Western media outlets have, by and large, shifted their language and editorial lines in lockstep with their respective governments’ narratives.
Most referred to the erstwhile Panjshir-based National Resistance Front, which included the constitutional former Vice-President and Acting President of the country, as “fighters” and “rebels” even before the Taliban announced a government. Confirmed, witnessed murders by the Taliban are being referred to as “Taliban is accused of…”.
The BBC appeared to be acting as a spokesperson of Pakistan when anchor Philippa Thomas literally shut Dr. C Christine Fair down within minutes as she began to explain the history of Pakistan’s support to the Taliban. Thomas said, “But Pakistan would surely deny that.” It was the most glaring example of the systematic trend in western media to swing with their respective governments’ foreign policy positions.
The Afghans Won’t Take It Lying Down
Play it down as the west might, the Afghan’s have had it and are loudly protesting Pakistan’s role, which they are now calling an invasion. It was limited to social media the past few weeks, but the public appearance of General Faiz Hameed, Director-General of the Inter-Services Intelligence (ISI), at Serena Hotel in Kabul on Saturday triggered large on-ground protests against Pakistan in Kabul and a few other cities. The Afghans appear very clear that this is a Pakistan proxy government. For now, they are not taking it lying down.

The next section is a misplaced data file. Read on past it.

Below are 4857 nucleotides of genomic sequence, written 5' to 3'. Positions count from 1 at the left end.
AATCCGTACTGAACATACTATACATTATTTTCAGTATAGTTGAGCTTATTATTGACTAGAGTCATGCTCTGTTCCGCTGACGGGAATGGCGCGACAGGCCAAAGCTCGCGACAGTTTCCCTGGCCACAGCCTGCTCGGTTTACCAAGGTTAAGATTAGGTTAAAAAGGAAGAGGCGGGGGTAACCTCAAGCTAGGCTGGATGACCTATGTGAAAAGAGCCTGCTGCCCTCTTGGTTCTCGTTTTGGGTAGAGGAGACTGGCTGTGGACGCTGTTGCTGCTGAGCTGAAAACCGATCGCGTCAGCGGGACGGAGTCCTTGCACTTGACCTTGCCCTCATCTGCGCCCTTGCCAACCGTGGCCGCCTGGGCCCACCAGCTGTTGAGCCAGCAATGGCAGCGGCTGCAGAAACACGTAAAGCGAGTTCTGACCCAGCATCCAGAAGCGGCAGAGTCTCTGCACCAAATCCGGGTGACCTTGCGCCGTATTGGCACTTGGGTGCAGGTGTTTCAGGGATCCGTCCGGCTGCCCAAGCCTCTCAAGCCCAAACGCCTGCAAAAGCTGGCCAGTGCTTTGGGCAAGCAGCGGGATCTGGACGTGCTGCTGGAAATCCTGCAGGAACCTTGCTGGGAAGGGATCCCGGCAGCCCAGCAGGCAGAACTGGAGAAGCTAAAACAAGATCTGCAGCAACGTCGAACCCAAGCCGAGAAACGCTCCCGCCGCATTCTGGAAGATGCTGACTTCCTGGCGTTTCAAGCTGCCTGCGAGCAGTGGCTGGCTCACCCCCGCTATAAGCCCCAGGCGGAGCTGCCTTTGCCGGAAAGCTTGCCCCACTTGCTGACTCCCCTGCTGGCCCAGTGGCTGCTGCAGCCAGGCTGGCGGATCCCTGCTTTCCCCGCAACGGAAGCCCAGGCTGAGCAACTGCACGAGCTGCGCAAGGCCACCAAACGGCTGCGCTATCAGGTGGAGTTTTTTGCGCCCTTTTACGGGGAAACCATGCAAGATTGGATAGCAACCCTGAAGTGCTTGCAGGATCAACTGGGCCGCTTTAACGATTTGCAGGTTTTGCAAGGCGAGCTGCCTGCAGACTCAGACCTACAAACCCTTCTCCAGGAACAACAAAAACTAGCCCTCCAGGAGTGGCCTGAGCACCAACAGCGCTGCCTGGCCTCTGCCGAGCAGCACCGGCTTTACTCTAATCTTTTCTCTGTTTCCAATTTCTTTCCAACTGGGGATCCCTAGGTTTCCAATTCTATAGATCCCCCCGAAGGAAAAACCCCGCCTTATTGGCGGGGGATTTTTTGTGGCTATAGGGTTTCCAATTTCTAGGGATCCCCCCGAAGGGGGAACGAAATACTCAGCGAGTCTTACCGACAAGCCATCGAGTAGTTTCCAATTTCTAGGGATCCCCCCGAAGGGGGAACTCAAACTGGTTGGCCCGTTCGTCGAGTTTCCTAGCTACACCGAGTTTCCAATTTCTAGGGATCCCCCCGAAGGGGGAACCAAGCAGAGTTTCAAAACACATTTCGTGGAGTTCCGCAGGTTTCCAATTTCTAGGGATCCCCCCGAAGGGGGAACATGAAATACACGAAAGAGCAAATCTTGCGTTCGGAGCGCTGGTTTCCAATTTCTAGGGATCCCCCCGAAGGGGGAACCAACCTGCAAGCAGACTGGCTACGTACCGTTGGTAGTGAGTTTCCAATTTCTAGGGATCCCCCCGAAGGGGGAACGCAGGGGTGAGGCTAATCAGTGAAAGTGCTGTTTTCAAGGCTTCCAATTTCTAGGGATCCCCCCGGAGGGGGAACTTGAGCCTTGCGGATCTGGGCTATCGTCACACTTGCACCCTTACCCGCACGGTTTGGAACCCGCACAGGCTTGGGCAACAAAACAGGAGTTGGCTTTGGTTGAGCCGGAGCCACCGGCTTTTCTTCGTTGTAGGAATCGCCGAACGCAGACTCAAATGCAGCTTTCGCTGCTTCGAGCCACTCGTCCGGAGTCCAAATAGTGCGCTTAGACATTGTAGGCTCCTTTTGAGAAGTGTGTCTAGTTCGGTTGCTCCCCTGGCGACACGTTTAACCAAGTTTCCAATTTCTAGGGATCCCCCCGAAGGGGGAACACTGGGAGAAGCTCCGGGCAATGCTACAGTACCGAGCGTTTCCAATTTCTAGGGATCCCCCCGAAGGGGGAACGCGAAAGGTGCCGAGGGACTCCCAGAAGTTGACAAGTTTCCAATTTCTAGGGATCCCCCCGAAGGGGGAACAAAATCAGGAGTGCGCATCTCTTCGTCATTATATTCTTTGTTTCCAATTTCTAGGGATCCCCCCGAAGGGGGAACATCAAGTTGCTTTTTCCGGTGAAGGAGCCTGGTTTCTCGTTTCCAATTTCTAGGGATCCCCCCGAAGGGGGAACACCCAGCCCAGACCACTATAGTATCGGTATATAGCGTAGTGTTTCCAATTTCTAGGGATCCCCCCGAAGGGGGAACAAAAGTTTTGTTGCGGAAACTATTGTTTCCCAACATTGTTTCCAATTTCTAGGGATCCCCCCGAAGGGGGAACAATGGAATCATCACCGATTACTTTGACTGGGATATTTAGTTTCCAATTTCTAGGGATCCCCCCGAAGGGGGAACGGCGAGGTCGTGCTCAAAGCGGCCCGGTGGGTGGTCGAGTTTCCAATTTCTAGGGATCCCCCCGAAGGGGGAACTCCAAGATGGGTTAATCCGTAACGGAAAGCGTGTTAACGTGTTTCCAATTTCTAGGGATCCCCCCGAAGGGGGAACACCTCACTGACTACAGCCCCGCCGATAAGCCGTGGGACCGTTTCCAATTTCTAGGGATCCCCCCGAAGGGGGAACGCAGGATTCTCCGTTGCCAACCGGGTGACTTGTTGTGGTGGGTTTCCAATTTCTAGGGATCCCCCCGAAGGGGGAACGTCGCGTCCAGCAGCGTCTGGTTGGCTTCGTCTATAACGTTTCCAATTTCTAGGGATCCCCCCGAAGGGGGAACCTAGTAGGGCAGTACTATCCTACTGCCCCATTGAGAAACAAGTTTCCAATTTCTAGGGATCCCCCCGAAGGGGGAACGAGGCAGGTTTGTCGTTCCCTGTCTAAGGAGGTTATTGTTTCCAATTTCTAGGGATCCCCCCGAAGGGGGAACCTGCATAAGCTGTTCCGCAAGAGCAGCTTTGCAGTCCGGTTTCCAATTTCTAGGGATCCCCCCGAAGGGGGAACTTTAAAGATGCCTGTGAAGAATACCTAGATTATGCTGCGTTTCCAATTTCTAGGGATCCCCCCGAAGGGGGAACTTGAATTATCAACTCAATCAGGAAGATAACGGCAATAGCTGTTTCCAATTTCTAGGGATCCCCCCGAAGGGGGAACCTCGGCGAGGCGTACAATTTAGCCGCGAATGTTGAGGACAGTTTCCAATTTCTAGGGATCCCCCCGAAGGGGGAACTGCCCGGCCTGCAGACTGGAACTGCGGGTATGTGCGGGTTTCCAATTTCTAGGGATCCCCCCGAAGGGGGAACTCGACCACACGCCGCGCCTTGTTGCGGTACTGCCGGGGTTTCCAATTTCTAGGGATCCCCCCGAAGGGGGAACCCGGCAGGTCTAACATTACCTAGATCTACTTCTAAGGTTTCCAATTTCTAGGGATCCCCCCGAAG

By turning up in Kabul and deliberately allowing himself to be seen and filmed, General Faiz Hameed may have wanted to flaunt what he imagines himself to be now: Pakistan’s Viceroy in Afghanistan. But the timing, and the obvious purpose of the visit, i.e., to cobble together and finalise the Afghan cabinet, put an official seal on Pakistan’s role and exposed the General and Pakistan. This audacious act of Hameed’s backfired, putting outrage against Pakistan at the centre stage in the street protests. These women-led protests, with men joining in the last few days only, are a testimony not only to the incredible courage of Afghan women, but also to the fact that it is quite a changed polity that is willing to resist fascist rule.